Marvel Studios’ worst release since ‘The Incredible Hulk’ (08) and presumably directly suffering from the project’s departure of the person who founded it, Edgar Wright, shortly before production began in earnest. Wright had been working on an Ant-Man screenplay for many, many years (along with his writing partner Joe Cornish) and had finally been given the go-ahead from Marvel but, citing creative differences, he left the project (although given they both worked on the screenplay for ‘Tintin‘ I’m not wholly convinced this was a bad thing). Taking his place to alter and finish the script were Adam McKay (‘Step Brothers’ 08, ‘The Other Guys’ 10) and Paul Rudd, the latter of whom plays the titular superhero himself, and it is the story that really lets the film down. Peyton Reed (‘Yes Man’ 08, ‘The Break-Up’ 06) also filled Wright’s shoes as director.
We can predict exactly what will happen, how it will happen, when it will happen, and what all of the details concerned will be. Even for a superhero film this is remarkably two dimensional, and again for the genre it’s also really difficult to suspend our disbelief enough to get behind it fully. Rudd plays ex-con Scott Lang who is just out of jail and determined to help support his young daughter Cassie (Abby Ryder Fortson), whose stepfather is a cop of course, but finds getting a normal job with his record next to impossible. Opting to do another heist with his mates, played by Michael Peña, T.I. and David Dastmalchian (who seems to have gone to great lengths to disguise his identity as the Joker’s patsy in ‘The Dark Knight’ 08), he enters into the world of tech genius Dr. Hank Pym (Michael Douglas) and his daughter Hope van Dyne (Evangeline Lilly – almost unrecognisable with a new bobbed jet black hair style); all of which sees him don a suit which can shrink a human to the size of an ant and back again at will, but he must use it to steal a competitor’s prototype before they can use it for nefarious purpose (there’s a very dubious ownership element regarding the powers, much like the screenplay, which is part of the movie’s problem).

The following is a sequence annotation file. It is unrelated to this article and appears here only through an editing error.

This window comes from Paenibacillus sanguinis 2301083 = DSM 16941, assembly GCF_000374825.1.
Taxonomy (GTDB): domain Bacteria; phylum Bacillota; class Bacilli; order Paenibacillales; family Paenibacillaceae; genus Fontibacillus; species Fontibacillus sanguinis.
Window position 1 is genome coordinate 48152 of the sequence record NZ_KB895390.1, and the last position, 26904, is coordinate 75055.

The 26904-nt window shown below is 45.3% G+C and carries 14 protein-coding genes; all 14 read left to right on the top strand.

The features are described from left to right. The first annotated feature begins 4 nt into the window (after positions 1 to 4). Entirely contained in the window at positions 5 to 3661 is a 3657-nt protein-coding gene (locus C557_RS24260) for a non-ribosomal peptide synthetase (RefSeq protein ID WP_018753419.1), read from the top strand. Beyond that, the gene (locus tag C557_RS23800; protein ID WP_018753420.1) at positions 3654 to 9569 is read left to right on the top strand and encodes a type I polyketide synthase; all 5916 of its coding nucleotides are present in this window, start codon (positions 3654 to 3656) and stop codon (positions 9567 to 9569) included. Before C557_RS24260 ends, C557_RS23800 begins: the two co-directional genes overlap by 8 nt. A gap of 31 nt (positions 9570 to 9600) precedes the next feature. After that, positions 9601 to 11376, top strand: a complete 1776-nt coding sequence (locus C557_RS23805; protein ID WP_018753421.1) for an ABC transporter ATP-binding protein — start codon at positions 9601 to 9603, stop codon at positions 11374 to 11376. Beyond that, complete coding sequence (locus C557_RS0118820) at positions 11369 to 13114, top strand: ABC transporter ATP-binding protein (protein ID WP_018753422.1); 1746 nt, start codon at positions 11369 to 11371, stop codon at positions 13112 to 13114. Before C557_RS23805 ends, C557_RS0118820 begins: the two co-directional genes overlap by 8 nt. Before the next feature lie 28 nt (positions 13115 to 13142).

As such, it is pretty much the same story as ‘Iron Man’ (08) with two pillars of the same company fighting each other for control of the same invention, leading to the inevitable punch-up at the end. An attempt at comedy has been made but it’s all far too simple and usually revolves around the same constantly regurgitated joke. The effects and the acting are fine but it just gets really, really dull, although it should certainly keep a younger audience fully entertained. There is both a mid-credits scene and a post credits one as well, the latter apparently taken from the next Captain America film no less (‘Ant-Man’ marks the end of ‘Phase Two’ in Marvel’s cinematic universe – ‘Captain America : Civil War’ will start ‘Phase Three’ sometime next year). Also with Corey Stoll as the villain (also bald like in Iron Man, coincidence?) as well as Judy Greer and Bobby Cannavale in support.